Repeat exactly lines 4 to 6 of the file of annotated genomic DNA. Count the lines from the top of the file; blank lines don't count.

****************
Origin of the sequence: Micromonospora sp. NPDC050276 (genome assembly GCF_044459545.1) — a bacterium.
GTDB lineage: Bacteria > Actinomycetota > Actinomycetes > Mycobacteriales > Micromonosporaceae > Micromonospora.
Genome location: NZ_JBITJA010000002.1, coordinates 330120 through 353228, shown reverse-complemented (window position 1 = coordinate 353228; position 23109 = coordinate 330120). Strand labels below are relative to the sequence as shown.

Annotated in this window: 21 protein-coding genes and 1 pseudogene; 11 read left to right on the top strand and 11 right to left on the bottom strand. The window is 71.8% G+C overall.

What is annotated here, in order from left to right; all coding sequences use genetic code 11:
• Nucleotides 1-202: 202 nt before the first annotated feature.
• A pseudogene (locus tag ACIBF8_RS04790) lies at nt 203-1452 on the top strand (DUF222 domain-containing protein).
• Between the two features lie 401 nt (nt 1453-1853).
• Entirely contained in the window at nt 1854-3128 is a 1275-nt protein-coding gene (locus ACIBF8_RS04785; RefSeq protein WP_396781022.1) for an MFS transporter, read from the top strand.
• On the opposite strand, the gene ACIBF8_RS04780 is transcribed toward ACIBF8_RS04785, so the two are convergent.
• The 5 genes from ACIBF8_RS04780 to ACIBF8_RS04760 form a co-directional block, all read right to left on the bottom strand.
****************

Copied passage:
Annotated in this window: 21 protein-coding genes and 1 pseudogene; 11 read left to right on the top strand and 11 right to left on the bottom strand. The window is 71.8% G+C overall.

What is annotated here, in order from left to right; all coding sequences use genetic code 11:
• Nucleotides 1-202: 202 nt before the first annotated feature.